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This recent judgment – reported as State Bank of India and others v Mallya  EWHC 191 (Ch) - is a reminder that the court will not allow validation orders in relation to litigation that does not directly relate to defending a bankruptcy petition.
Application for validation order
Dr Vijay Mallya was (and currently remains) subject to a highly contested bankruptcy petition presented against him by 13 Indian banks in 2018. With the petition pending, he sought permission to use funds held in the Court Funds Office to discharge payment of legal fees and other costs, and other relief pursuant to s284 Insolvency Act 1986. This is known as a validation order and it is to validate certain dispositions which would otherwise be void if the bankruptcy order were later made, and could be reversed/recovered for the benefit of the bankruptcy estate.
As well as seeking payment of his living costs and costs directly associated with defending the bankruptcy petition, Dr Mallya sought to use the CFO funds for costs in connection with other litigation in which he was involved which he said was closely involved with the petition (the Connected Litigation), including:
- his ongoing proceedings in India in relation to the underlying dispute over the petition debts; and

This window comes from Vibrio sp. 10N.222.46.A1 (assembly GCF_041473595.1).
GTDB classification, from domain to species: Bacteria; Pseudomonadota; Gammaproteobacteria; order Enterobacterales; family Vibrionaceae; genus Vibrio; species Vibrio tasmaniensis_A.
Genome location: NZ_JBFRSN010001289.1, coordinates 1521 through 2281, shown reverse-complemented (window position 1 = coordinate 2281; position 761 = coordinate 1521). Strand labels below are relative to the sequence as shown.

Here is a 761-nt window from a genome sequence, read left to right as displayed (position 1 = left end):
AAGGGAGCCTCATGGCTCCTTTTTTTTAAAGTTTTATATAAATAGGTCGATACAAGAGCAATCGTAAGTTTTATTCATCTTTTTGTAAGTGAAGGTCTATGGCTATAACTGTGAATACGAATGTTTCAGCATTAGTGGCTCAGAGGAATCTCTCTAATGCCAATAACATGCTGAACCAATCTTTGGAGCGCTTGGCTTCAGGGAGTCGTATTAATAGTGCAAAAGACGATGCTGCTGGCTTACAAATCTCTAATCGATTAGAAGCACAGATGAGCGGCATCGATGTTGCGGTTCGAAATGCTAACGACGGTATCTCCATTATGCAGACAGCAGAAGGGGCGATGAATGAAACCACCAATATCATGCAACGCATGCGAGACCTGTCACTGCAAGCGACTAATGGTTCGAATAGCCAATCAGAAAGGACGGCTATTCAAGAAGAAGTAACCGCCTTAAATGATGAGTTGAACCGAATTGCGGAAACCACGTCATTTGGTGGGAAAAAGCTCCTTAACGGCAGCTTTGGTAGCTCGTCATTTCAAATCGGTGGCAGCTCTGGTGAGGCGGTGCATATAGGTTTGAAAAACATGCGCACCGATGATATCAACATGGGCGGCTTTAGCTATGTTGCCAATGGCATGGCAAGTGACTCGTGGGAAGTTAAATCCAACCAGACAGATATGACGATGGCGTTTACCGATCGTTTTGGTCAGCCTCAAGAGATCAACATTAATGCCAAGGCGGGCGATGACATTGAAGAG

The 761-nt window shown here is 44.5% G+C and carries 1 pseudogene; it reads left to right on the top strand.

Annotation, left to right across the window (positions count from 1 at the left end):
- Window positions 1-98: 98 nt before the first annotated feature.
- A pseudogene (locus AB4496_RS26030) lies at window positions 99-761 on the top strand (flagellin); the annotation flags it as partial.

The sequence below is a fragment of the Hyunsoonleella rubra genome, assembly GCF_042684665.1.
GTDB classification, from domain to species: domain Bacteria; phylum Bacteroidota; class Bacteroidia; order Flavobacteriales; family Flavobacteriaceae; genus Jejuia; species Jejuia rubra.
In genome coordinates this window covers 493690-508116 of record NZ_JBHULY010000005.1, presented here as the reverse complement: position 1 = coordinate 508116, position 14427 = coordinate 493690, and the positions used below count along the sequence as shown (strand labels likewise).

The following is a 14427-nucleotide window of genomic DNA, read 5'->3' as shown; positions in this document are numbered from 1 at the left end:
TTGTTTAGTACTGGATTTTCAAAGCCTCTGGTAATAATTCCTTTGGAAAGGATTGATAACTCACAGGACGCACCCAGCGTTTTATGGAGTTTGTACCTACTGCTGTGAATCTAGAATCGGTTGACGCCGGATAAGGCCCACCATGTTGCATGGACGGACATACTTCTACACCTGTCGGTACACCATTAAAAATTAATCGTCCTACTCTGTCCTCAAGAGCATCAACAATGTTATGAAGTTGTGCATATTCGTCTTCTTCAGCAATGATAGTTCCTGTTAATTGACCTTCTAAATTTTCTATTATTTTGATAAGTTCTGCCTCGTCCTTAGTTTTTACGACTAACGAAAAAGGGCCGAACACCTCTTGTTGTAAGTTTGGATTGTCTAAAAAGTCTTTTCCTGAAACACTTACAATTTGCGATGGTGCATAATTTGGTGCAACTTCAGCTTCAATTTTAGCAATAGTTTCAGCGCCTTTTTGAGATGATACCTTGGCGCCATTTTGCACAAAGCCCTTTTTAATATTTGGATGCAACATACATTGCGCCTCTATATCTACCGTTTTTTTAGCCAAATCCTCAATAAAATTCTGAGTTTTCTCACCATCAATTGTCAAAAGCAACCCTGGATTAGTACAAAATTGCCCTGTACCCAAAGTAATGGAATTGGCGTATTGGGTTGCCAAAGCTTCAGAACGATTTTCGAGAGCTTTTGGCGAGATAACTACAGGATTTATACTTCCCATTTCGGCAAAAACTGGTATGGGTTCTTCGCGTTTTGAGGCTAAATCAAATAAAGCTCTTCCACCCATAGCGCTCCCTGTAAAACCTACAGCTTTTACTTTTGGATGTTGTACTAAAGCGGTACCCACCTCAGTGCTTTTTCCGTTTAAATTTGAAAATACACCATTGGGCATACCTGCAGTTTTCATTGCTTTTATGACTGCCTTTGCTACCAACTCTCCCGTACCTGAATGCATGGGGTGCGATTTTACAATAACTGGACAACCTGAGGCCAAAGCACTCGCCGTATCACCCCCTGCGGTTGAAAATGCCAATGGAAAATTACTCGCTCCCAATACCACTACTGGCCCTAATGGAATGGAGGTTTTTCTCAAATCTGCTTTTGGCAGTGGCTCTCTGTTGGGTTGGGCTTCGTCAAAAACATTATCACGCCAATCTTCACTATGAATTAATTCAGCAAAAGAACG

- proceedings brought by the Diageo Group in England against Dr Mallya, his son, Watson Ltd and Continental Administration Services Ltd. Dr Mallya asserted that he was the ultimate beneficial owner of Watson Ltd and therefore it was in his creditors’ interests for him and other co-defendants to be able to defend the claim. He claimed that if his counterclaim was successful he would receive USD 35 million, but the defendants’ lawyers would not represent them without payment of their fees.
When making a validation order, under paragraph 12.8.8 of the Practice Direction on Insolvency Proceedings, the court needs to be satisfied that:
- the debtor is solvent; or
- a particular transaction or series of transactions in respect of the order sought will be beneficial to (or will not prejudice) the interests of the debtor’s unsecured creditors – although there is an narrow exception to this rule to allow a debtor to fund their legal representation in opposing a bankruptcy petition (as recognised in In Re Sinclair (1885) 15 QBD 616).
The respondents submitted that a previous validation order which Dr Mallya had obtained had already provided for his living expenses and ‘reasonable’ legal fees in relation to the bankruptcy petition. The court held that the previous order continued to apply and the monies in the Court Funds Office could be used for that purpose.
The court then needed to consider whether Dr Mallya’s legal fees should be covered in relation to the Connected Litigation.
It transpired that, as a result of an unpaid adverse costs award, Diageo had obtained judgment against Watson Ltd. The court found that, on the evidence, there was no justification for allowing funds to be used towards the Connected Litigation as this would deplete assets in the Court's control. Further, the exemption in relation to legal representation was limited and the Connected Litigation was not directly related to this bankruptcy petition. On that basis and in consideration of the Re Sinclair (1885) 15 QBD 616 decision only applying in relation to legal fees for the purpose of disputing a bankruptcy petition, the court refused to permit payment of the Connection Litigation costs.